Kingdoms of Amalur: Re-Reckoning – a quick review

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It really says something about the design of a game when almost a decade later, playing it again is so familiar and engaging. Booting up Kingdoms of Amalur: Re-Reckoning in 2020 is a massive nostalgia hit of the best kind, but this “remaster” leaves a lot to be desired.

This re-issue of the 2012 game is billed as “Remastered with stunning visuals and refined gameplay” and that’s true to an extent. This still very much looks like a 2012 game, there’s just no getting around it, but the edges have been sanded off slightly.

At 1080p @ 60FPS this is an improvement over the PlayStation 3 experience we enjoyed years back, but this is very much far from a remake some were expecting. Everything from the little sound effects in the menus to the small bugs and problems from the original are still here.

Issues that could have been fixed – such as overlapping audio from NPCS and Lorestones – remain in Re-Reckoning. Without being too hard on developer Kaiko, it just doesn’t feel like enough time, attention or forethought was given to the presentation.

Graphics and audio aside Re-Reckoning also promises a tweaked experience that takes the gameplay from the original and tightens it up. One big area of focus here was the difficulty curve, as even on the hardest difficult the original became far too easy after you got the hang of the core systems. This was one of the main recurring problems of the original.

On top of that there’s a new Very Hard difficulty setting that we of course chose after our cakewalk playthroughs in 2012.

For the tweaks on the gameplay part it does feel like you can’t immediately leapfrog the game and outsmart it at every turn like before. There’s also ways a challenge to be had even when you begin to become overpowered, which prompts you to keep grinding and improving your character.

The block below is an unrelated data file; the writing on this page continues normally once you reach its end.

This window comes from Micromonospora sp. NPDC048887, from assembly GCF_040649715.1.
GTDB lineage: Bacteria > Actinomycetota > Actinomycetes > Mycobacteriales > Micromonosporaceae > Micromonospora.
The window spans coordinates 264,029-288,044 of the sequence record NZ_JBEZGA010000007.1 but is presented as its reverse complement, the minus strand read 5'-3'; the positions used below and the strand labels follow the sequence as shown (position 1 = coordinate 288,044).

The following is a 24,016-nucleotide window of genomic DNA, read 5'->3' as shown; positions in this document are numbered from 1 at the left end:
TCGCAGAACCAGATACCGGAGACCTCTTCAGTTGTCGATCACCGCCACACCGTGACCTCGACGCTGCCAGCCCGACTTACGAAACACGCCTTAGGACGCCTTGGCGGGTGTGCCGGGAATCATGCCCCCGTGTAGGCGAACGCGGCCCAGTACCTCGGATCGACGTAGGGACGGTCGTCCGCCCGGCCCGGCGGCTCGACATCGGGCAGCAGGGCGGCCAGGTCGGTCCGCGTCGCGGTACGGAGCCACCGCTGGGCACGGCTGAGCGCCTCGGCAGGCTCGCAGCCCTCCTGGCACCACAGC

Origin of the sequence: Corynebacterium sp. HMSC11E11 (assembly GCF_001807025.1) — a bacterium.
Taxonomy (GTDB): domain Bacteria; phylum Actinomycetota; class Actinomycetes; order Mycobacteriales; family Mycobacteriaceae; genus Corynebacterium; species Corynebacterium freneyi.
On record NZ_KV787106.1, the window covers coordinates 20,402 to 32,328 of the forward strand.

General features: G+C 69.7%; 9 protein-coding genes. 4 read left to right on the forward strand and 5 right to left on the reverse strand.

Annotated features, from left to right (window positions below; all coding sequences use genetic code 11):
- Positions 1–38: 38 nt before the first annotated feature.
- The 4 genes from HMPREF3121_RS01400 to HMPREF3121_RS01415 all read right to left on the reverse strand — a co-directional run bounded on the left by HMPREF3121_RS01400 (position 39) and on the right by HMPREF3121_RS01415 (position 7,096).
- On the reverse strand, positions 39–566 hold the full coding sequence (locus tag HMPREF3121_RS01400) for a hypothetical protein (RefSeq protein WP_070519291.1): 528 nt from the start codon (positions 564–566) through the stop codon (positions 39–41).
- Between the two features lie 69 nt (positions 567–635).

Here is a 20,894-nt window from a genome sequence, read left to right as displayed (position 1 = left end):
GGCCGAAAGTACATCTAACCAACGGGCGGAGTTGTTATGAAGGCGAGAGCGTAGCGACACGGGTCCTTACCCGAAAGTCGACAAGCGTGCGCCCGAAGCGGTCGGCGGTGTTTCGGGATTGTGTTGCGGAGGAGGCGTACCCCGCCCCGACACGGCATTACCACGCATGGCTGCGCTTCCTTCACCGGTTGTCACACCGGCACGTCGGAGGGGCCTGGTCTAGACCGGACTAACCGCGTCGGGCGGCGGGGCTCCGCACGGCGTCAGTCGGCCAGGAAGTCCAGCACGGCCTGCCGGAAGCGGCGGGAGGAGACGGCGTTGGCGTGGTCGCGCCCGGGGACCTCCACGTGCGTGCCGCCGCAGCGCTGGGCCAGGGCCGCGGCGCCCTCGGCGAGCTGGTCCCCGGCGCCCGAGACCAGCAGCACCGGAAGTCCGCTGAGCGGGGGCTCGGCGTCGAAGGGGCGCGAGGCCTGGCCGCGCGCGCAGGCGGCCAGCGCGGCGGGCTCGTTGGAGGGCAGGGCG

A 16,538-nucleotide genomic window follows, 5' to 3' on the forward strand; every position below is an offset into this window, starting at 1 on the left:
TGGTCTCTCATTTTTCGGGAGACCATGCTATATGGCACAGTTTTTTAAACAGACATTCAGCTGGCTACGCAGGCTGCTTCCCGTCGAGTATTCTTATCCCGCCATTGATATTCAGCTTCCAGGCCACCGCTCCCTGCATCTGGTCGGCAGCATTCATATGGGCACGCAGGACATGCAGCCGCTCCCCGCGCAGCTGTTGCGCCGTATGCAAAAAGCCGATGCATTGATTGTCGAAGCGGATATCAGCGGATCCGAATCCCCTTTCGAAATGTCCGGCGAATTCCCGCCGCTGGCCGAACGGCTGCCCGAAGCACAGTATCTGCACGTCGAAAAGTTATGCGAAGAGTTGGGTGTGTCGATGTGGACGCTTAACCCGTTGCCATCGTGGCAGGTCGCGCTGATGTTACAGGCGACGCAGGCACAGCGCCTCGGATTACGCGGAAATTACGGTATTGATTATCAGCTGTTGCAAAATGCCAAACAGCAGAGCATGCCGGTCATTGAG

Unfortunately Very Hard mode is a joke. Not because it’s too challenging, but because it’s cheap. Anything stronger than a mild breeze or the flap of a gnat’s wings will kill your character. We thought this was just because we specced into a squishy spellcaster, but speaking to other players and seeing how they get along confirms that Very Hard mode should have been named “Spam Health Potions” mode instead.

If you’re a returning veteran of the original you may feel like this is the only difficulty mode for you, but it’s too frustrating to get our recommendation, especially in some of the larger battles and boss fights where you can get stunlocked into oblivion. Combine that with impossibly high damage even from low level mobs, and it’s not a good time.

These frustrations, however, pale in comparison to the ones caused by the technical problems here.

We don’t think we’ve ever played a game or run any piece of software on any machine before that crashes as much as Re-Reckoning. Died in the overworld? Hard crash. Trying to exit the game? Hard crash. Transitioning between areas? Hard crash.

In the early game where dying and reloading was more common, the game would crash every few minutes. Unlike recent PC ports of Horizon Zero Dawn and Marvel’s Avengers which simply had poor performance, Re-Reckoning ratchets things up by simply kicking you to the desktop as often as possible.

These problems aren’t just on PC either where we played. We’ve seen problems on console too such as game breaking bugs that make Re-Reckoning impossible to play and stability problems too.

The the credit of Kaiko and publisher THQ Nordic, these problems are being worked on and actively patched, but they’re unacceptable for a game from 2012 that hasn’t been substantially changed.

All of this results in a game that we’re very happy to see again, but sad that it’s in this context. Re-Reckoning smacks of a licence reuse that didn’t have enough time in the oven to cook through.

We can’t recommend people pick it up right now because of the technical problems. If they get fixed in a few months new and returning players should check it out, because it’s still a great mix of hack-n-slash combat and RPG that holds up years later.

Clinton Matos

Clinton Matos

Clinton has been a programmer, engineering student, project manager, asset controller and even a farrier. Now he handles the maker side of